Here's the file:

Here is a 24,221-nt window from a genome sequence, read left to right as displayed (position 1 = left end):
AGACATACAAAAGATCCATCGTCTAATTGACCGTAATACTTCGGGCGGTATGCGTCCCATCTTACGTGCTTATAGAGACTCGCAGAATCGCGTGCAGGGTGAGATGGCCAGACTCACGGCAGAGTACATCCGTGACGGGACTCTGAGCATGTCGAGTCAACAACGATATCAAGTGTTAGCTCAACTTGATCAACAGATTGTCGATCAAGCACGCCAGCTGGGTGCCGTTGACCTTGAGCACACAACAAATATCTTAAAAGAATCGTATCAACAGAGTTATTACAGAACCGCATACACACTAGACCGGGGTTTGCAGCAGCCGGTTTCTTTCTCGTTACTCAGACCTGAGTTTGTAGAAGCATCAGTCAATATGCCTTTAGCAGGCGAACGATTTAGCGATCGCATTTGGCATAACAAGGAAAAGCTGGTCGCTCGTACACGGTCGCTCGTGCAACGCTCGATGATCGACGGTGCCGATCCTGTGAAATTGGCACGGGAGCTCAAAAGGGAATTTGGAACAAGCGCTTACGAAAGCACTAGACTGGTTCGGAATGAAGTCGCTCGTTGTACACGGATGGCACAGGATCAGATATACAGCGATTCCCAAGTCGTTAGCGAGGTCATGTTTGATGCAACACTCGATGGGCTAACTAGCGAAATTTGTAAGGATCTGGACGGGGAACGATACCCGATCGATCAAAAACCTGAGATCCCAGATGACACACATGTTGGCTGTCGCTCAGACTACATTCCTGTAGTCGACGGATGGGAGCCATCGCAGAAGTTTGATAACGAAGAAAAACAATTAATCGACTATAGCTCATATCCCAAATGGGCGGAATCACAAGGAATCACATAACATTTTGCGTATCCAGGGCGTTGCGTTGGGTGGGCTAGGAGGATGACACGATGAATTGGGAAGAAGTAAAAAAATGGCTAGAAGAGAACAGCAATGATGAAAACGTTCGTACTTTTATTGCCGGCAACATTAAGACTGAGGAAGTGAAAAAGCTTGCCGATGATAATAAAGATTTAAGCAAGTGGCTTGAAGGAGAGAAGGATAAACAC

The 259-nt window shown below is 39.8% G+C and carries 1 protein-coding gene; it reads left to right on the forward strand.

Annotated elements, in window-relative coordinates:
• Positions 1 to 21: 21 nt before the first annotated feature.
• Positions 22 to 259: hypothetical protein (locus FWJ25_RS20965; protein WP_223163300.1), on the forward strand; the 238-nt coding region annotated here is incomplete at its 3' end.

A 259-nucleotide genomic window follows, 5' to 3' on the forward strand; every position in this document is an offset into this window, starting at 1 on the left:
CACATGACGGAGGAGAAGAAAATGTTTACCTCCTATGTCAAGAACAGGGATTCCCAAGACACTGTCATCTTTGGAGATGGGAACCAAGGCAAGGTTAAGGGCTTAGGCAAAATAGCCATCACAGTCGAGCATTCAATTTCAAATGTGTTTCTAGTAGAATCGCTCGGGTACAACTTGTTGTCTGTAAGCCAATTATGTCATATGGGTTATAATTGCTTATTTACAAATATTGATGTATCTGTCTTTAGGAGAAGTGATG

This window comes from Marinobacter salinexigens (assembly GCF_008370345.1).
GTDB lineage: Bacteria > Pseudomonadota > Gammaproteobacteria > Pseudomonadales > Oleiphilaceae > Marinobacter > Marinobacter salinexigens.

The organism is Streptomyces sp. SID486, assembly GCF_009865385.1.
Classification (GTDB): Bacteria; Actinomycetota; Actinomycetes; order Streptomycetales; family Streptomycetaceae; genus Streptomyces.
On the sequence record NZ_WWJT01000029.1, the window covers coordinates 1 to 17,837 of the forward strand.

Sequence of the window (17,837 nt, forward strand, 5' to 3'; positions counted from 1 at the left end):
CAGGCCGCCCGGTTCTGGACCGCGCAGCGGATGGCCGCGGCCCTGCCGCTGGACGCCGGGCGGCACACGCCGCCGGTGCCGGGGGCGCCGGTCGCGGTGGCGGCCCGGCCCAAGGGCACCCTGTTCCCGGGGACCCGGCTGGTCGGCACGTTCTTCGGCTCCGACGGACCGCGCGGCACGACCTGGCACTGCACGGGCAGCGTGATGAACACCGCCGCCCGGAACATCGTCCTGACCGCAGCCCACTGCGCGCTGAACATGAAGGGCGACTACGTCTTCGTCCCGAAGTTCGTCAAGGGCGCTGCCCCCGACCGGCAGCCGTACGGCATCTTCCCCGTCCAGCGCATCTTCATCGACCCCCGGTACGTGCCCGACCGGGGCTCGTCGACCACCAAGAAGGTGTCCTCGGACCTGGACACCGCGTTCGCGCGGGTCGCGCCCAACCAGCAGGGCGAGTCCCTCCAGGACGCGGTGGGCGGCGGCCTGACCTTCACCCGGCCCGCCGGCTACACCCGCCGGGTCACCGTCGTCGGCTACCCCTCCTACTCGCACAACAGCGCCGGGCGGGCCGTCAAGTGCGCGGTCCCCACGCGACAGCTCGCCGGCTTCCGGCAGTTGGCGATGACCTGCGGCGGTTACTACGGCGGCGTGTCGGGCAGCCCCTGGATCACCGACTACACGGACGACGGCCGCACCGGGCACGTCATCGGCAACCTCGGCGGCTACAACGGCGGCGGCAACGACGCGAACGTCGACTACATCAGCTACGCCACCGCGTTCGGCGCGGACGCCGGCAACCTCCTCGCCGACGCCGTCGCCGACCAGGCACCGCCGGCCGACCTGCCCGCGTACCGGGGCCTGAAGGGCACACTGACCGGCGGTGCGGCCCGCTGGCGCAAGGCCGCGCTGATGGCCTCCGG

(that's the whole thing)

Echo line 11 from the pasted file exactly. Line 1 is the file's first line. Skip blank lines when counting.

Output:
The organism is Streptomyces sp. SID486, assembly GCF_009865385.1.